Holiday gift guide for budding artists

There is no age that’s too old to paint.

Drawing for adults and teens

Art starts with drawing. I use a Strathmore Bristol Visual Journal in a smooth finish and a #2 mechanical pencil. Bigger isn’t always better; the smaller notebook fits in a purse or backpack easily. If you’re looking for a higher-end pencil try the Uni Hi-uni Graphite Pencil Set or woodless pencils with a sandpaper pointer. A Pentel stick eraser and simple pencil sharpener will round out the gift.

(For my last word on drawing materials, see Monday’s post.)

If your artist is interested in figure drawing, consider a sketch board with a tablet of newsprint and some willow charcoal. A few kneaded erasers will round out this kit.

Who doesn’t like a Micron pen? There’s another pen that I love these days: the FriXion gel pen. It erases with heat, so you can use it to draw under watercolor and make it disappear with a hairdryer, eliminating the permanent guidelines in your work.

Fewer colors, better paints, make for a less-frustrating start in art.

Adding color

Give budding artists a few good tools, rather than overload them with the junk you see on department store end-caps. That doesn’t necessarily mean spending more money.  Faber-Castell Polychromos pencils come in small starter sets. That’s true of Prismacolor watercolor pencils as well. Both will work in the Visual Journals I mentioned earlier. If you want to up the paper game, consider Strathmore 400 Series mixed media pads.

NuPastel color sticks are the gateway drug to a life of pastel painting, and they come in starter sets. I’d add a tablet of Canson Mi-Teintes paper, so your artist can experiment with vellum and smooth surfaces.

Many new painters I teach start with watercolor. QOR’s halfpan kit would be a luxurious gift coupled with a set of Princeton Neptune Brushes and an Arches watercolor block. Or, replace the halfpan set with QOR’s introductory tube set of six paints and the paper with a Strathmore 400 watercolor block. But don’t switch the brushes to cheap knock-offs; they’re the most important part of the watercolor puzzle. It’s better to buy one decent brush than ten cheap ones.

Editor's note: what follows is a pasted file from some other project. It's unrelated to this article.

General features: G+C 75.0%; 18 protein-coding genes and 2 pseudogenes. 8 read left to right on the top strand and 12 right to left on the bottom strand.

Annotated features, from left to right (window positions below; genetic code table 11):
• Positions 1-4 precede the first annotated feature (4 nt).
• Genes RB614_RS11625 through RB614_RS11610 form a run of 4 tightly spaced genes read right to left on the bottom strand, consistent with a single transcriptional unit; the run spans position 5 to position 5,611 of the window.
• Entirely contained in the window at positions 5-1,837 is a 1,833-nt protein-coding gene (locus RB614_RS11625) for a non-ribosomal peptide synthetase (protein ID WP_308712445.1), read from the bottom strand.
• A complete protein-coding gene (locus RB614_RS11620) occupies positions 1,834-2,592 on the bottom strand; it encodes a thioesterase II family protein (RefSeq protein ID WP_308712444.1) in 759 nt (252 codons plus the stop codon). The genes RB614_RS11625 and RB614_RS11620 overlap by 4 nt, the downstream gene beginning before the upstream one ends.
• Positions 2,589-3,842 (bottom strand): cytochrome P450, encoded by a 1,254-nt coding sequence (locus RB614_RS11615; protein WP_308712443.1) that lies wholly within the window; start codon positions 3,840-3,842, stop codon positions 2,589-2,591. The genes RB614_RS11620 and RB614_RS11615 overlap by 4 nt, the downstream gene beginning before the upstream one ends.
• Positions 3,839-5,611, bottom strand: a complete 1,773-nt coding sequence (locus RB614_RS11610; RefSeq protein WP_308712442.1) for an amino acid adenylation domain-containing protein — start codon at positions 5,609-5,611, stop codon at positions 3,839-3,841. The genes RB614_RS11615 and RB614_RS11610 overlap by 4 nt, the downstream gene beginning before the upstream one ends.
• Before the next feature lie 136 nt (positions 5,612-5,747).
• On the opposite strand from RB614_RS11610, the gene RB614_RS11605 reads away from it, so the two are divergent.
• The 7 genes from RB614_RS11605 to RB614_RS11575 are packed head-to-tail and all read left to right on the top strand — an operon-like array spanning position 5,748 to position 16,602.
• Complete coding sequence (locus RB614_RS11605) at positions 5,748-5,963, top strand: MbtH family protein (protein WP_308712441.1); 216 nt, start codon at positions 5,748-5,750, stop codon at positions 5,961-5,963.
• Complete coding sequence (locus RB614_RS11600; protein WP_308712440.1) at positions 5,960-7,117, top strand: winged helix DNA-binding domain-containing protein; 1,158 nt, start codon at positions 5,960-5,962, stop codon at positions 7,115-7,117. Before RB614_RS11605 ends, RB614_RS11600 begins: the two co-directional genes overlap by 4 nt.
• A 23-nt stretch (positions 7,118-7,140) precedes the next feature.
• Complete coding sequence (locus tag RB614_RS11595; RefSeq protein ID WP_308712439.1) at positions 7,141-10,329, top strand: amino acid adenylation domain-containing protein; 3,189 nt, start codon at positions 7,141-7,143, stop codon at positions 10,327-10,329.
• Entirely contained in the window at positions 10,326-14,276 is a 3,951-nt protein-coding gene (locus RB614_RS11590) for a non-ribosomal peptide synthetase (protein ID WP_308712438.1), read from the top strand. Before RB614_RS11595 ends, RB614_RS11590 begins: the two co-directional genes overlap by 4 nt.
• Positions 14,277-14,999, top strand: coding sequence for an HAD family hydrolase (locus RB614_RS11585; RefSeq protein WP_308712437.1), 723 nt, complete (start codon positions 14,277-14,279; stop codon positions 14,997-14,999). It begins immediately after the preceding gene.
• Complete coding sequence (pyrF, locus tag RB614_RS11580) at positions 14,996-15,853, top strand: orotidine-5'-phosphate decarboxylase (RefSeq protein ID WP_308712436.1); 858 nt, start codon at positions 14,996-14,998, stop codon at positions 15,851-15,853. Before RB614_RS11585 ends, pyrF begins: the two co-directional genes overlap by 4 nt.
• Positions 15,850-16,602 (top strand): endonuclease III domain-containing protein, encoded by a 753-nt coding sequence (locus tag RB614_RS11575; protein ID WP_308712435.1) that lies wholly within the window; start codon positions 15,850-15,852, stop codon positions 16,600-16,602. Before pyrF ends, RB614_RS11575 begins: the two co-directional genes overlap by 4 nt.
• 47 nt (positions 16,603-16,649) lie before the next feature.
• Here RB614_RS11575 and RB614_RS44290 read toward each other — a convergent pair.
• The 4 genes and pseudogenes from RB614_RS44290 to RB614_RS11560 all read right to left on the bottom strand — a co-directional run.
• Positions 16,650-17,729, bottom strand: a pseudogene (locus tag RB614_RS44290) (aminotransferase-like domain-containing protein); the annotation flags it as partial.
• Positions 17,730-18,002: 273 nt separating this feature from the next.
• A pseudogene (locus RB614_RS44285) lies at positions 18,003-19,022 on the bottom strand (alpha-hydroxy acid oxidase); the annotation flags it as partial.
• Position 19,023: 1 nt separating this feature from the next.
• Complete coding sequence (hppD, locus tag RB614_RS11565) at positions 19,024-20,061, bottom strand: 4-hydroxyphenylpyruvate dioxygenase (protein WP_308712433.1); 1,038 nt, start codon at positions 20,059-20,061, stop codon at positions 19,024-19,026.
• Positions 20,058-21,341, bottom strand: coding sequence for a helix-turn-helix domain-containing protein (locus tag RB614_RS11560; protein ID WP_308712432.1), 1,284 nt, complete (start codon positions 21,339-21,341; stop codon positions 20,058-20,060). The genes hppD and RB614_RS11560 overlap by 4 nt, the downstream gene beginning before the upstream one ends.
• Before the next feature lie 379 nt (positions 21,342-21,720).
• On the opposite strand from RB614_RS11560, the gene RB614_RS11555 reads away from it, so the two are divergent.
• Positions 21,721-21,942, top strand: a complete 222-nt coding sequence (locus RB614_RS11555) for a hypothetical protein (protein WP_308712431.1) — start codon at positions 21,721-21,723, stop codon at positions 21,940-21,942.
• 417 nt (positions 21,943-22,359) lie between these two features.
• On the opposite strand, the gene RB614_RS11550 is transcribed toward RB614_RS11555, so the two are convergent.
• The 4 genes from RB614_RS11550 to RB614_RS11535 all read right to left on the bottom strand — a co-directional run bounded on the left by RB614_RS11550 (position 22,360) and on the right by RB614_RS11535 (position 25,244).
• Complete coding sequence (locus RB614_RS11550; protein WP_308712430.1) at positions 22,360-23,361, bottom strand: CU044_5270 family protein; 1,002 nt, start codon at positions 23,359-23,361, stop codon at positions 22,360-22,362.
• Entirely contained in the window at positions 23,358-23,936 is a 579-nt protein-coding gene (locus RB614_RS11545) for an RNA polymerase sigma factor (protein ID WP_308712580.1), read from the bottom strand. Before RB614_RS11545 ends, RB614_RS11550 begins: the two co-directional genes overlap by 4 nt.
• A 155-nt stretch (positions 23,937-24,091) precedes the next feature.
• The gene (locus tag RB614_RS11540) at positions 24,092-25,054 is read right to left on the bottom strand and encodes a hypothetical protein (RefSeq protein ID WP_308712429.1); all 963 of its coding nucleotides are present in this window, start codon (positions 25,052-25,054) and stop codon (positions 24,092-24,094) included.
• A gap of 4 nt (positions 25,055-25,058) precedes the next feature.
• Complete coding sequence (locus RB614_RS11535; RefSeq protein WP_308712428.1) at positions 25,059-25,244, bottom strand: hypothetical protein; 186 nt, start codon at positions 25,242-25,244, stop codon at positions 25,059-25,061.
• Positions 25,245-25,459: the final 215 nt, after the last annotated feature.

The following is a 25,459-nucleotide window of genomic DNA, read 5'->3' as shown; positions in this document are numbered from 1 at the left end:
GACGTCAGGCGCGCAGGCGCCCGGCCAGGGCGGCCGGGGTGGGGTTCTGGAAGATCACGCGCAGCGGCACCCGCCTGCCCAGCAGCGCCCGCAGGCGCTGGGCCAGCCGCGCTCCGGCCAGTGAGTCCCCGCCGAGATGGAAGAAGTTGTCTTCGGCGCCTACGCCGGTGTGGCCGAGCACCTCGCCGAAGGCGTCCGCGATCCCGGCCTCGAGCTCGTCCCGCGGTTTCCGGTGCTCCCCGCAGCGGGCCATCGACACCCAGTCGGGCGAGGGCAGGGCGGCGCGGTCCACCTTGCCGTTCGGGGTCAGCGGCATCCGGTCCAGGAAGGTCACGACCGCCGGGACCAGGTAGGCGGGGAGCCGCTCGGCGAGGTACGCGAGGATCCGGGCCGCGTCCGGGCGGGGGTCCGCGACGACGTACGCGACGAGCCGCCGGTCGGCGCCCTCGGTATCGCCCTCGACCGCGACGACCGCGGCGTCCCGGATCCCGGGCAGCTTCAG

Golden Acrylics come in several introductory sets. I recommend the ‘modern theory’ set, but any of them will be well-received. Add a set of Princeton Taklon brushes and cotton canvas panels and your budding painter is ready to rumble. No mediums or finishes are necessary.

One good brush is worth ten lousy ones.

If he or she is interested in oil painting, an economical, high-quality option is Gamblin’s 1980 series, which also comes in an introductory set. Alla prima oil painting requires a stiffer brush than watercolor or acrylic.  I recommend Princeton SNAP! Some cotton canvas panels and your lucky recipient will have a full painting kit.

A word about easels

Every year, retailers trundle out cheap, heavy French easels during the holiday season. They then appear in my painting classes to frustrate and annoy my students. Even worse are the Meeden pochade boxes that are all over the internet right now.

For beginners, a simple floor easel and folding table is sufficient. I still have the folding easel from my teen years; it’s small and portable.

That easel has earned its way many times over.

For kids

I bought my grandkids this double-sided easel several years ago, and it was a great investment; they use it for hours every time they visit. Pair it with Crayola Tempera Paint. They’ll also need brushes, inexpensive palettes, and aprons.

Kids never have enough washable markers. Lots of paper is critical; burning through it is how they learn art. Likewise, every child should experience Sculpey; it’s a million times more fun than Play-Doh.

Books and more

For conventional drawing, I recommend Sketching – from Square One to Trafalgar Square by Richard E. Scott. Younger people might prefer How to Draw Manga: Basics and Beyond.

Art & Fear: Observations On the Perils (and Rewards) of Artmaking should be on every artist’s bookshelf.

Kids will enjoy The Drawing Book for Kids: 365 Daily Things to Draw.

Casey Cheuvront introduced me to these plastic mesh zipper pouches. They cost a fraction of the ones in an art store and instantly turn any mess of art supplies into a kit.

This is part of a series on holiday gifts for the painters you love. Next up: Holiday Gifts for the serious artist.

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